By Council Members Alexa Avilés and Shahana Hanif

As we enter into the thick of election season, Republicans are running back their tried-and-true playbook of demonizing immigrant communities to rile up their base. This time, they are zeroing in on a supposed “migrant crime wave” that is provably false and blatantly misinforming the public about how New York City’s sanctuary policies function. We saw the troubling endgame of this xenophobic rhetoric earlier this month, when former Republican nominee for Mayor Curtis Sliwa broadcasted his associates randomly assaulting a longtime Bronx resident, who they racially profiled and targeted for abuse. 

Unfortunately, this conservative narrative has been picking up traction among Democratic leaders who should frankly know better. This week, Mayor Adams called for sanctuary city laws to be modified and categorically dismissed the importance of due process in criminal and immigration proceedings. As Council Members who are committed to keeping our City a bastion of immigrant rights, we want to take the opportunity to correct the record and share how our sanctuary policies keep all New Yorkers safe.

New York City’s sanctuary policies began in 1989, when Mayor Ed Koch issued an executive order that barred city officials from sharing information about immigrants with federal immigration agencies in most circumstances so that immigrants could access city services without fear. This policy was actively reissued and respected by every subsequent Mayor including Dinkins, Giuliani, Bloomberg, and de Blasio. Despite their varying ideologies, each recognized that in order for the City to thrive, there needed to be trust fostered between immigrant communities and city agencies.

Sanctuary policies have enabled immigrant New Yorkers to perform critical functions without the fear of deportation. This could look like a survivor of domestic violence accessing life-saving support services. It could be a worker or tenant reporting unsafe conditions at their jobsite or residence. Or it could be a community member notifying a first responder about a neighbor who is in danger.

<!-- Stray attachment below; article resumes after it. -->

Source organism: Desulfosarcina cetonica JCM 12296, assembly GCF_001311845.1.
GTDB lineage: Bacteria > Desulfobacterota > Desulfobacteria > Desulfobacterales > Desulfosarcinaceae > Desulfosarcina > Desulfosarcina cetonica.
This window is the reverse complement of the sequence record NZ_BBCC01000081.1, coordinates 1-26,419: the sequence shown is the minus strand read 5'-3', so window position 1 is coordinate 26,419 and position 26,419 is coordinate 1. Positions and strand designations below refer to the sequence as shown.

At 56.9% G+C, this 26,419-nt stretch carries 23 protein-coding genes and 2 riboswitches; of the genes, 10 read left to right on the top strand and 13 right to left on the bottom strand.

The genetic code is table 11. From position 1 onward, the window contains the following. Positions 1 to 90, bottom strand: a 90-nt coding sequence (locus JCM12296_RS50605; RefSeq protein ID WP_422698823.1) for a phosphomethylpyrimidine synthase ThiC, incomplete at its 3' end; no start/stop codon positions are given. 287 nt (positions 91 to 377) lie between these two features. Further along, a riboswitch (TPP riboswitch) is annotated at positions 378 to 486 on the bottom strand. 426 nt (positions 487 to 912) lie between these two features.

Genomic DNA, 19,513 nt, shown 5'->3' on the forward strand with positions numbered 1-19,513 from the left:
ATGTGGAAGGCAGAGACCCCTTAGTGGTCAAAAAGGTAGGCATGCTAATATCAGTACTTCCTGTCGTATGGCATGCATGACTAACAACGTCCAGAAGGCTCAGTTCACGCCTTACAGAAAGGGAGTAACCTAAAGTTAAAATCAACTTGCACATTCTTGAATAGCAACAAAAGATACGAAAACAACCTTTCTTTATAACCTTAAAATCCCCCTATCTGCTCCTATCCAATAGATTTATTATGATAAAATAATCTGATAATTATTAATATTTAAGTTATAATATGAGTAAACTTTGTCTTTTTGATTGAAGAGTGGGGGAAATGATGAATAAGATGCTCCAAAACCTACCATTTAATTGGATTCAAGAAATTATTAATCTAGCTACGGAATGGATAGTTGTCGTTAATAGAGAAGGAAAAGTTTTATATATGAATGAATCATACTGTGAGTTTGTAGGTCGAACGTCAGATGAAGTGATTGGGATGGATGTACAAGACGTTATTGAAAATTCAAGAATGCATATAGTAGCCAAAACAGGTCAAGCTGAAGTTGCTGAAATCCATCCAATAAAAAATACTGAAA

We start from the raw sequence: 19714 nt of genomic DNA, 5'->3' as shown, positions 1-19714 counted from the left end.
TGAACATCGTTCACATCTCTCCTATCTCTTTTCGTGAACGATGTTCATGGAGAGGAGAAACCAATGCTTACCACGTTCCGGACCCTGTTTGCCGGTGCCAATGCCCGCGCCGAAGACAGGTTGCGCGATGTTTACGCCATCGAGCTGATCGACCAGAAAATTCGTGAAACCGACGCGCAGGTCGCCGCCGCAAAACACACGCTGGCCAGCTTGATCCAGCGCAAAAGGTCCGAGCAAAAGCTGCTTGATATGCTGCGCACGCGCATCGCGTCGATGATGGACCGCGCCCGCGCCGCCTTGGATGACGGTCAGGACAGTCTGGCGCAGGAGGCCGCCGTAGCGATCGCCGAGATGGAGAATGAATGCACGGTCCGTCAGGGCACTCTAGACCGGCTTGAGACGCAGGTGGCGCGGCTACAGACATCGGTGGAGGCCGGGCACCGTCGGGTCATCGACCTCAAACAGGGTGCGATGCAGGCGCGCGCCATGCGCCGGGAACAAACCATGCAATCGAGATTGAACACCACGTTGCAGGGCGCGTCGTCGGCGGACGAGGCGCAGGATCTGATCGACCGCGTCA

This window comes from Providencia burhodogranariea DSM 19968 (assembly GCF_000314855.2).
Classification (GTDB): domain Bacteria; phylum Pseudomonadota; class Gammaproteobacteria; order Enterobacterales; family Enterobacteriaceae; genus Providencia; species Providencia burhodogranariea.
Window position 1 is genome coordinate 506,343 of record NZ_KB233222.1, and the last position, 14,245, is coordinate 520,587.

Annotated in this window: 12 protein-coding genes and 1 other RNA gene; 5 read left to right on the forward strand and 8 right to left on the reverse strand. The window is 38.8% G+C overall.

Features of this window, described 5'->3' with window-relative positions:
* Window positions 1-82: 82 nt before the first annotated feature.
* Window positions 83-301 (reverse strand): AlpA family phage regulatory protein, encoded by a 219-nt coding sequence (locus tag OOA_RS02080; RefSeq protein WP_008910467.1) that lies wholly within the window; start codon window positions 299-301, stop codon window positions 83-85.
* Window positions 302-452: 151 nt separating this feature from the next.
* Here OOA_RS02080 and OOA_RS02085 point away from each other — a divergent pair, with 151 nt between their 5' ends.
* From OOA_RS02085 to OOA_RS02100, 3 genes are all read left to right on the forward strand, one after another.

In years past, the Council did its job to ensure these protections were legislated and strengthened, including through City laws in 2011, 2014 and 2017, limiting how and when the Department of Corrections and NYPD would collude with ICE and ensuring that city resources are not misused for immigration enforcement. During the Trump presidency, these legislative actions ensured City agencies were not transformed into a wing of his cruel, mass deportation machine that sought to break up families. 

It’s been almost a decade since some of these laws went into effect and they have been transformative–making our communities more equitable and ensuring far more people can participate in civic life, regardless of immigration status. However, our policies and values do not always get translated into practice and when city agencies violate our existing laws, they break trust between immigrant communities and city government, undermining the spirit of what it means to be a sanctuary city. This must stop. 

As elected leaders committed to safety for all New Yorkers and a city that recognizes the human rights of all its residents, we need this mayoral administration to stop parroting Trumpian talking points and attacking the basic due process rights that everyone should be protected by. We call on the Mayor to stop stoking division and focus on bringing communities together with proven safety solutions. 

We must strengthen, not roll back, our existing sanctuary protections so we have meaningful trust between immigrant communities and government actors. 

Don’t fall for the trap Mayor Adams. 

Council Member Alexa Avilés serves as the Chair of the Committee on Immigration.

Council Member Shahana Hanif serves as the Co-chair of theTaskforce to Combat Hate.